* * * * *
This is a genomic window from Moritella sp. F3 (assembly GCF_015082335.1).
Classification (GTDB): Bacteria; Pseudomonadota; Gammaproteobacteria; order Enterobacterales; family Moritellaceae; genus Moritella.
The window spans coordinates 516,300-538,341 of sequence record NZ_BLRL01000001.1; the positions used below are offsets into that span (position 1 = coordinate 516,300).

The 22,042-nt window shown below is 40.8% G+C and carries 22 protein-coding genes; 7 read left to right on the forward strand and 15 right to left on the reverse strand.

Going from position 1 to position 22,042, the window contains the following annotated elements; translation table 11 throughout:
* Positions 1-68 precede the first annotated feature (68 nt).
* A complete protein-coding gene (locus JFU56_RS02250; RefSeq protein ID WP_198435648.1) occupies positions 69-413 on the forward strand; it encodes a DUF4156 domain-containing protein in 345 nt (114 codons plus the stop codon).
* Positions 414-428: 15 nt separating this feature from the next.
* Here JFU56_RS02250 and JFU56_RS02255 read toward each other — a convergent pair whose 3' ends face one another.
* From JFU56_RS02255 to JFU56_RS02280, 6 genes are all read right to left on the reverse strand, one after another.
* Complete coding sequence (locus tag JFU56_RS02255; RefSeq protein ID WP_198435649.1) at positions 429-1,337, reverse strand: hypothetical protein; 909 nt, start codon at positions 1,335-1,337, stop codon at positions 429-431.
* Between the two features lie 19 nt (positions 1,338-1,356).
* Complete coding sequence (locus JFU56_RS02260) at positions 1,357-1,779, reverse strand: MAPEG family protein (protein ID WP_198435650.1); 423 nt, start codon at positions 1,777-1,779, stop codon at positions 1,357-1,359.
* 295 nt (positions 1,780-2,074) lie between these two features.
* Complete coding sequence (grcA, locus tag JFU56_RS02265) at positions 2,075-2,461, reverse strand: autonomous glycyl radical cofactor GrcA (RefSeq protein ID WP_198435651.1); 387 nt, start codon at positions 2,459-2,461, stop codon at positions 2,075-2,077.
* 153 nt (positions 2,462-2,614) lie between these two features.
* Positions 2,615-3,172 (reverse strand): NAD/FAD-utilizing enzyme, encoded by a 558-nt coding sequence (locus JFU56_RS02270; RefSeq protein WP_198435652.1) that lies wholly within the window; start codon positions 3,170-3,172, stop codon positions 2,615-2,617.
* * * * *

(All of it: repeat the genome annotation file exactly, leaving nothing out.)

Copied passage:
This is a genomic window from Moritella sp. F3 (assembly GCF_015082335.1).
Classification (GTDB): Bacteria; Pseudomonadota; Gammaproteobacteria; order Enterobacterales; family Moritellaceae; genus Moritella.
The window spans coordinates 516,300-538,341 of sequence record NZ_BLRL01000001.1; the positions used below are offsets into that span (position 1 = coordinate 516,300).

The 22,042-nt window shown below is 40.8% G+C and carries 22 protein-coding genes; 7 read left to right on the forward strand and 15 right to left on the reverse strand.

Going from position 1 to position 22,042, the window contains the following annotated elements; translation table 11 throughout:
* Positions 1-68 precede the first annotated feature (68 nt).
* A complete protein-coding gene (locus JFU56_RS02250; RefSeq protein ID WP_198435648.1) occupies positions 69-413 on the forward strand; it encodes a DUF4156 domain-containing protein in 345 nt (114 codons plus the stop codon).
* Positions 414-428: 15 nt separating this feature from the next.
* Here JFU56_RS02250 and JFU56_RS02255 read toward each other — a convergent pair whose 3' ends face one another.
* From JFU56_RS02255 to JFU56_RS02280, 6 genes are all read right to left on the reverse strand, one after another.
* Complete coding sequence (locus tag JFU56_RS02255; RefSeq protein ID WP_198435649.1) at positions 429-1,337, reverse strand: hypothetical protein; 909 nt, start codon at positions 1,335-1,337, stop codon at positions 429-431.
* Between the two features lie 19 nt (positions 1,338-1,356).
* Complete coding sequence (locus JFU56_RS02260) at positions 1,357-1,779, reverse strand: MAPEG family protein (protein ID WP_198435650.1); 423 nt, start codon at positions 1,777-1,779, stop codon at positions 1,357-1,359.
* 295 nt (positions 1,780-2,074) lie between these two features.
* Complete coding sequence (grcA, locus tag JFU56_RS02265) at positions 2,075-2,461, reverse strand: autonomous glycyl radical cofactor GrcA (RefSeq protein ID WP_198435651.1); 387 nt, start codon at positions 2,459-2,461, stop codon at positions 2,075-2,077.
* 153 nt (positions 2,462-2,614) lie between these two features.
* Positions 2,615-3,172 (reverse strand): NAD/FAD-utilizing enzyme, encoded by a 558-nt coding sequence (locus JFU56_RS02270; RefSeq protein WP_198435652.1) that lies wholly within the window; start codon positions 3,170-3,172, stop codon positions 2,615-2,617.